I, probably like you, would love to feel zen and have considered meditating several times – but instead find myself thinking of what to cook for dinner or wear to a party, instead of drifting off. Sound familiar? We ask Dan Murray how to start with meditation…
And for those who don’t know, Dan is a great person to ask. He’s the co-founder of Dawn, a company that creates scientifically proven and uplifting content around nutrition, psychology and neuroscience. The company is in the process of testing nutritional products promoting brain health. Clearly, he’s a busy guy, and he’s been trying to meditate for years.
“I didn’t get into it with ease, that’s for sure. I struggled for years with both the practice of it and the desire to do it, so being honest I think the answer of how I got into it comes down to a lot of persistence.”
“The concept of keeping a totally still and clear mind is false. That notion is what made me think I was so incapable of doing it and failing at it. But meditation is actually the idea of observing your thoughts, judgement free, and being forgiven by yourself when you are distracted by them. It is not about monk-like clarity – it’s simply about taking some time out to be present.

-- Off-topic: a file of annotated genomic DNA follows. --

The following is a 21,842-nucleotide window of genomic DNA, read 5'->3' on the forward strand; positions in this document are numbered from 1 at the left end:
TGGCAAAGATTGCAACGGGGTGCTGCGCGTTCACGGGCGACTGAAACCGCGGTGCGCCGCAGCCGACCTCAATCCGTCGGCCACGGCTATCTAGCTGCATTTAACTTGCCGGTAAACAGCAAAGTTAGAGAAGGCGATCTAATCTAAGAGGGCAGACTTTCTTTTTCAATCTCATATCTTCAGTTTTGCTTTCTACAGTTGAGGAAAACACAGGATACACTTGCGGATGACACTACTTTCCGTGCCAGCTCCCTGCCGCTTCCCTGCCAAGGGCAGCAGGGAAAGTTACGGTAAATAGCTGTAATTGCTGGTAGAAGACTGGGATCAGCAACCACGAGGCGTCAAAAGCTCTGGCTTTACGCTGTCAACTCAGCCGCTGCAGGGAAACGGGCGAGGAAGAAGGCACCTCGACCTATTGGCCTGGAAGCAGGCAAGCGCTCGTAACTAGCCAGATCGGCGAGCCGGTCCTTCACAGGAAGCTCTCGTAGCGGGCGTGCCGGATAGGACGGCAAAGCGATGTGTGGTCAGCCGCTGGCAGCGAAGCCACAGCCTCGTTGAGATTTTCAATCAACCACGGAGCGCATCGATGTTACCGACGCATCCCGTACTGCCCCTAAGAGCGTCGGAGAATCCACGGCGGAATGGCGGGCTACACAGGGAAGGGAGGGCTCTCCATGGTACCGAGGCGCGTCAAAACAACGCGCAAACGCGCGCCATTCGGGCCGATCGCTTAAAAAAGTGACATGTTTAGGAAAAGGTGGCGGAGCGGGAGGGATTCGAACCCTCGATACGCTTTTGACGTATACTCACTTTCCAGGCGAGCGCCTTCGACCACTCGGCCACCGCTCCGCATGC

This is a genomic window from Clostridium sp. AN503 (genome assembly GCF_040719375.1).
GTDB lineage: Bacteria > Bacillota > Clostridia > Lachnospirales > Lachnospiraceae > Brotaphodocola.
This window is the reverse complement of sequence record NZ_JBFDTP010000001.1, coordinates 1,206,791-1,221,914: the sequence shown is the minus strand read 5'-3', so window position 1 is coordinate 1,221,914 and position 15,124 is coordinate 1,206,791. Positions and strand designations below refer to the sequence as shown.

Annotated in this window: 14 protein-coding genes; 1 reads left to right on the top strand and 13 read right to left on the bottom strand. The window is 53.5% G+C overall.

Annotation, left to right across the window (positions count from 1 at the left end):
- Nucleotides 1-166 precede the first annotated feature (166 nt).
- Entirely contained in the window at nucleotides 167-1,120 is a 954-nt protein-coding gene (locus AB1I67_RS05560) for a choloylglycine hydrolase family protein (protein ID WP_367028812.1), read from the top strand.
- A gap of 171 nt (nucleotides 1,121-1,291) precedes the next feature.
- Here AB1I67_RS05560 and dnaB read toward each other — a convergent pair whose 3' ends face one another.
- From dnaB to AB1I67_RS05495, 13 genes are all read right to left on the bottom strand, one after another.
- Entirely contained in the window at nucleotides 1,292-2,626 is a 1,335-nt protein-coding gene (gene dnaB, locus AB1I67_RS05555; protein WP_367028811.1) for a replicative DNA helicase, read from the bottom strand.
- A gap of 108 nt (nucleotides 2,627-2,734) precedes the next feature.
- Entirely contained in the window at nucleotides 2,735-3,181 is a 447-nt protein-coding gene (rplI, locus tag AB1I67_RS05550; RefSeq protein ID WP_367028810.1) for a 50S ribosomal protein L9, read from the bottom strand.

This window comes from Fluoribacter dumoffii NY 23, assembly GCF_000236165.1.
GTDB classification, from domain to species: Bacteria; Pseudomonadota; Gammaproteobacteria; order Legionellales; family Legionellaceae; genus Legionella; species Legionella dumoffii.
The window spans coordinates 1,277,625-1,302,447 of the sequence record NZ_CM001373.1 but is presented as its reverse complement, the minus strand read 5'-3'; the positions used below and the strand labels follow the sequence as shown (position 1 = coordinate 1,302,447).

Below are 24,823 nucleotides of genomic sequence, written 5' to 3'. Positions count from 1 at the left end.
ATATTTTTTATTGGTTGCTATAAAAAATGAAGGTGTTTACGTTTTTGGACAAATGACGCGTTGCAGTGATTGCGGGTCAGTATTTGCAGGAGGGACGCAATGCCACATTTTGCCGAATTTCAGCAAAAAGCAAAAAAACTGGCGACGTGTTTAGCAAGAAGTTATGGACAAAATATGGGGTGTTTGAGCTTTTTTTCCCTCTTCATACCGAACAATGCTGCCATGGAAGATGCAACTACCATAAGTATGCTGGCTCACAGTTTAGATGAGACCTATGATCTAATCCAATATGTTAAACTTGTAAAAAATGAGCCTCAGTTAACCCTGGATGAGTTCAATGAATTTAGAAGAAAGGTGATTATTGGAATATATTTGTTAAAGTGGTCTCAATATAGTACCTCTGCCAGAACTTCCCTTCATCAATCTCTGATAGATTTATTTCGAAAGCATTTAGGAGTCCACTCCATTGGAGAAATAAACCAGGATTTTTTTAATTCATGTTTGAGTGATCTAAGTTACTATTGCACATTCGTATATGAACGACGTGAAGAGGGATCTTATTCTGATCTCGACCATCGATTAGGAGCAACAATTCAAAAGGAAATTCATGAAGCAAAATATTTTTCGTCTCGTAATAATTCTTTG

“The other misconception is that you should do it at x or y time. There’s definitely no right or wrong time – I’ve found doing it as a ritual before I go to bed helps me sleep and guarantees I won’t skip doing it.”
How to stay consistent
Dan has meditated daily since September, but it took him years to figure out how to be consistent. Don’t be too rigid – he’s learnt this the hard way. “A few months ago, I was back to back and out for a friend’s party. Realising I wouldn’t have time to meditate, and would likely be getting home drunk, and forget, I took myself to the toilet, sat in a cubicle and meditated for 10 minutes. I later realised this is completely absurd – and I should have just let it go. If meditation is about forgiveness, forgiving yourself for missing a streak is probably better all round than sitting in a toilet cubicle of a club like a weirdo. Lesson learned – next time I’ll just skip a day!”
Tips for beginners
So, his advice? “Try a few different classes or styles you can find on YouTube. I was under the false impression that it was all woo woo and buddhist monk level and in reality there’s as many types of meditation and mindfulness you can try just like you might run, lift or do yoga for your body. It’s about finding a type for you. I like to use the mantra “I am present, and I am fine” and “breathe”. My buddy Michael [Acton Smith] is the founder of Calm, so I’ve been a user for years and that’s what I use every day now.”
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